How Foley Could Face Prosecution For Messages To Pages


Critics are demanding that Representative Mark Foley (R-Fl.) face “the full weight of the criminal justice system” for his explicit e-mail and text messaging exchanges with Congressional pages, says the New York Times. The messages made public to date stopped short of soliciting sex, but some were graphic and asked for descriptions of intimate actions. Several states, including Florida, make it a crime to transmit communication harmful to minors over the Internet. In the absence of physical contact, said Ohio State University law Prof. Douglas Berman, some prosecutors seeing Foley’s messages “could say, ‘This is really gross, I need to take a shower,’ but not charge” the sender with a crime.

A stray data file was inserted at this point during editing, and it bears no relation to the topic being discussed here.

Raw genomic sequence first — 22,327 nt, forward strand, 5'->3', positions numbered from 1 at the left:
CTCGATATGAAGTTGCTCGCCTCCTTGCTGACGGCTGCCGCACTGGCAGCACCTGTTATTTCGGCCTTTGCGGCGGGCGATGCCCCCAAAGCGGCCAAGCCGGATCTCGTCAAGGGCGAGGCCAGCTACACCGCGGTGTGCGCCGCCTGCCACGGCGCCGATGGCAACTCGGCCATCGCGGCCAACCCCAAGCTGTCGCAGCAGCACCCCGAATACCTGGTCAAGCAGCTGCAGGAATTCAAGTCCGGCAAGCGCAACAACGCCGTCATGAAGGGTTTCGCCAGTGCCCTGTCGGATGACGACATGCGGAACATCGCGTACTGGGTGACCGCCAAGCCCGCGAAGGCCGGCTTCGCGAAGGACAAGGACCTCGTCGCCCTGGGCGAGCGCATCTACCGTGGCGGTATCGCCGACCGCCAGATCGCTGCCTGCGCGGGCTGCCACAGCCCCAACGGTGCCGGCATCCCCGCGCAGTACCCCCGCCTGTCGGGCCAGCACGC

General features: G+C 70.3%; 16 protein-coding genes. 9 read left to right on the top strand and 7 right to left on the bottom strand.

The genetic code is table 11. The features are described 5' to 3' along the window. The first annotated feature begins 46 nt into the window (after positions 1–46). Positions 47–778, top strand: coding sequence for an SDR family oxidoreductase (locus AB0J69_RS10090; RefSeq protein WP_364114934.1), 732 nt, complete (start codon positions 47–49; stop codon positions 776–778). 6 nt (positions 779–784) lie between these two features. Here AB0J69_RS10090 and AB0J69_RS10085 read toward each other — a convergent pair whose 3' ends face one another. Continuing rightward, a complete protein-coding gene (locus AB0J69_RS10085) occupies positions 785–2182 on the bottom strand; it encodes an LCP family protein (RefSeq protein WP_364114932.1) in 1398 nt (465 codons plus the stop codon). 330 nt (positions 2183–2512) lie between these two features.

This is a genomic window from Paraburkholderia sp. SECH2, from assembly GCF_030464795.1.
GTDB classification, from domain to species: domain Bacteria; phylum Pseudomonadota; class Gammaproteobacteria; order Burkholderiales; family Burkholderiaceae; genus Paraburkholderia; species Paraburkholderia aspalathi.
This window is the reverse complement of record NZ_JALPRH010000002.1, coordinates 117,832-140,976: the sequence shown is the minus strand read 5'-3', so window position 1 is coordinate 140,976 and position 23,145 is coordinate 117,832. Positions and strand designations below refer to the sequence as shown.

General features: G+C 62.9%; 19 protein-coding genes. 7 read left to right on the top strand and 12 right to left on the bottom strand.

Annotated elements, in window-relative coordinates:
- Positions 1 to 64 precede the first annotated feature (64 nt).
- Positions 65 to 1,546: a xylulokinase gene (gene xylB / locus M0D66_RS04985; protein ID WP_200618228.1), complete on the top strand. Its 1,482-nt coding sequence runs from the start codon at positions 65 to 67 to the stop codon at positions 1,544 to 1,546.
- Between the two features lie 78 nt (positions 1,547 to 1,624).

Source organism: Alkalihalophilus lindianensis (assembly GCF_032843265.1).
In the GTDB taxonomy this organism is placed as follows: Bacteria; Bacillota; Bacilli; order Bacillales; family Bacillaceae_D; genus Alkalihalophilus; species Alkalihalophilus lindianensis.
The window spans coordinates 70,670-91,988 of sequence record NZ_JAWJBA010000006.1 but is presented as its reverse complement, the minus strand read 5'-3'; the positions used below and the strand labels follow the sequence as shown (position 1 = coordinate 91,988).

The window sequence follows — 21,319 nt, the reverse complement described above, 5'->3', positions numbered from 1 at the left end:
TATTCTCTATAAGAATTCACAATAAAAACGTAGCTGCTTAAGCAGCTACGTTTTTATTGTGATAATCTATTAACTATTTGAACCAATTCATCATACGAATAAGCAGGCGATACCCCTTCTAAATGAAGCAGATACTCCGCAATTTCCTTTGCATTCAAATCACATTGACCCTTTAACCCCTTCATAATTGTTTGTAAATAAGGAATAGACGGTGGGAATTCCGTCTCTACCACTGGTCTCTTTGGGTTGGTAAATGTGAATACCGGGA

This year the Arizona Supreme Court upheld a 200-year sentence for a former Phoenix high school teacher convicted of possessing child pornography. The teacher was not charged with transmitting pornography or with having unlawful contact with minors. Marjorie Heins of the Brennan Center for Justice said that prosecutors almost certainly had the legal tools to pursue Foley if they were inclined to do so. A Florida law makes it a third-degree felony, punishable by up to five years in prison, to transmit “material harmful to minors by electronic device.” The law defines the material broadly to include descriptions of “nudity, sexual conduct, or sexual excitement.” There is an exception for materials with serious literary, artistic, scientific, and political value.


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